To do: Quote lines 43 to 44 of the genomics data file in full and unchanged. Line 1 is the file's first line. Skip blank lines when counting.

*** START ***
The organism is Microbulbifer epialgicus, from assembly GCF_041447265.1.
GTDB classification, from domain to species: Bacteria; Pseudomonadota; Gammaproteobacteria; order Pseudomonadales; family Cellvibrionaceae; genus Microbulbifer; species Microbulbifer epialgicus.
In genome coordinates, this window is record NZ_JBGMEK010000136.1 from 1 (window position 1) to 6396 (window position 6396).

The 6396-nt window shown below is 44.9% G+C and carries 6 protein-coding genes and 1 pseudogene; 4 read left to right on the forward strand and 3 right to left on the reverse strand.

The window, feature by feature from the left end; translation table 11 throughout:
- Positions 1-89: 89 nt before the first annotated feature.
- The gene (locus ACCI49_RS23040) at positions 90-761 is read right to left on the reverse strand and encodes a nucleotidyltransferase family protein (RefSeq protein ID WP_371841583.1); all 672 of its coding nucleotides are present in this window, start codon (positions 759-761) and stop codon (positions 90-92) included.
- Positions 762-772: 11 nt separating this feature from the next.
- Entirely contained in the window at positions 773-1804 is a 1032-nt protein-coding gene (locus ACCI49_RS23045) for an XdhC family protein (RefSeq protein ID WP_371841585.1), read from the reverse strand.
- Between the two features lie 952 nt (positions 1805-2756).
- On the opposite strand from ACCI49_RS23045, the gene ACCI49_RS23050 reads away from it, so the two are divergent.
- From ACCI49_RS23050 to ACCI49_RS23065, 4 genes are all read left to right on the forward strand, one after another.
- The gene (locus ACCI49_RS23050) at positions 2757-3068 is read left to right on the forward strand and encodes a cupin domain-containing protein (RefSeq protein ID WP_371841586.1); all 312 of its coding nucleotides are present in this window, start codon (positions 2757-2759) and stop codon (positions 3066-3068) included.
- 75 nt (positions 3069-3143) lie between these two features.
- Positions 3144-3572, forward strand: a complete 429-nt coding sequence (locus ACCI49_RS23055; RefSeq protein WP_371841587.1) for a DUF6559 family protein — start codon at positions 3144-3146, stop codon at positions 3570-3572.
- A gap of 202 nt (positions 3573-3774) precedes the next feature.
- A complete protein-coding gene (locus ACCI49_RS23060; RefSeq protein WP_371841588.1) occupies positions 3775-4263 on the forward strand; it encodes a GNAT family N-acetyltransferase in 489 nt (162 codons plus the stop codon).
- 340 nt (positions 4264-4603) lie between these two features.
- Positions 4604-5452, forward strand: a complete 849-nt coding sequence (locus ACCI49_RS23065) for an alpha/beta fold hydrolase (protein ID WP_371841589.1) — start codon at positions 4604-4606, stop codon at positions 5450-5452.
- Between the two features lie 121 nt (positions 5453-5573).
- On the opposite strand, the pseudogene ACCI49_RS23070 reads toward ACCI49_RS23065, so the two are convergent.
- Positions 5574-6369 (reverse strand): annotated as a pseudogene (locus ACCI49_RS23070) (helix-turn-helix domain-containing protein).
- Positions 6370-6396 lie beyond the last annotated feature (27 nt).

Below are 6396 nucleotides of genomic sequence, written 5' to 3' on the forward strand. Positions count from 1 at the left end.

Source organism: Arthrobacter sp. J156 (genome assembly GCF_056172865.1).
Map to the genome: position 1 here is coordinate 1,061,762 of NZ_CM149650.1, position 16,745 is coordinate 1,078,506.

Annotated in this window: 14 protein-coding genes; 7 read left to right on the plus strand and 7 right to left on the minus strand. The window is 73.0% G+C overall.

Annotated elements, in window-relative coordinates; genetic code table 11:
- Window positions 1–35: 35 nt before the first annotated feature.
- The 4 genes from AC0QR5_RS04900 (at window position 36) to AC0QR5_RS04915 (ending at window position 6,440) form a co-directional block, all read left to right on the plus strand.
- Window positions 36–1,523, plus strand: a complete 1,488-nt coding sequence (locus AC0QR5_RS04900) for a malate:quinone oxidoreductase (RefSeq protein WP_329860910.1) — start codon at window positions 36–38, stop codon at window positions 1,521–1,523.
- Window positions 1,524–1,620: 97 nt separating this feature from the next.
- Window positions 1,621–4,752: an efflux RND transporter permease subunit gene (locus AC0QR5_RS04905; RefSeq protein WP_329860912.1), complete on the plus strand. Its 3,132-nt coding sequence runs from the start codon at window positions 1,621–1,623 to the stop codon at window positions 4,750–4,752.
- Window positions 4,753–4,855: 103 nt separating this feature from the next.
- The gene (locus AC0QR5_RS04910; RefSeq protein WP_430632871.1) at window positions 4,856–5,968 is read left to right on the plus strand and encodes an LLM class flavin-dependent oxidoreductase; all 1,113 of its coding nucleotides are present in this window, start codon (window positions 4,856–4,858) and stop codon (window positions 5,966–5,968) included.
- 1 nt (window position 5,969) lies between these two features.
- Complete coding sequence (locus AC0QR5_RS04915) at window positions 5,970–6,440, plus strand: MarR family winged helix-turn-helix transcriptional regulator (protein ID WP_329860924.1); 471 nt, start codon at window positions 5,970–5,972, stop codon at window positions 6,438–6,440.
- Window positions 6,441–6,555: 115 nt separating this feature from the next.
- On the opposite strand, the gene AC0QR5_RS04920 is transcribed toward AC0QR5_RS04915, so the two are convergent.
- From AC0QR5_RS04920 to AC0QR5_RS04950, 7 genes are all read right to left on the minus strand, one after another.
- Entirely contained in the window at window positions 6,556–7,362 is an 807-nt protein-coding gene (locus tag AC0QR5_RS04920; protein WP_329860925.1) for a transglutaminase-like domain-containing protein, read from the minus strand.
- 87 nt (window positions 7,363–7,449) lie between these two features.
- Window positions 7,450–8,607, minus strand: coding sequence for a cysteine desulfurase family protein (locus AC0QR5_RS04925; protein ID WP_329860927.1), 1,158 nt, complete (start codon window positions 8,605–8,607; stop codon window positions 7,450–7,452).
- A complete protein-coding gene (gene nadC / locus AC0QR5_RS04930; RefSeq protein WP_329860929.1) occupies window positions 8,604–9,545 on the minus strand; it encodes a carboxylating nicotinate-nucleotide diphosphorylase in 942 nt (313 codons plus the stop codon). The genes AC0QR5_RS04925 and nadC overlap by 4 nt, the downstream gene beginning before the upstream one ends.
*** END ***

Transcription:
- Window positions 7,450–8,607, minus strand: coding sequence for a cysteine desulfurase family protein (locus AC0QR5_RS04925; protein ID WP_329860927.1), 1,158 nt, complete (start codon window positions 8,605–8,607; stop codon window positions 7,450–7,452).
- A complete protein-coding gene (gene nadC / locus AC0QR5_RS04930; RefSeq protein WP_329860929.1) occupies window positions 8,604–9,545 on the minus strand; it encodes a carboxylating nicotinate-nucleotide diphosphorylase in 942 nt (313 codons plus the stop codon). The genes AC0QR5_RS04925 and nadC overlap by 4 nt, the downstream gene beginning before the upstream one ends.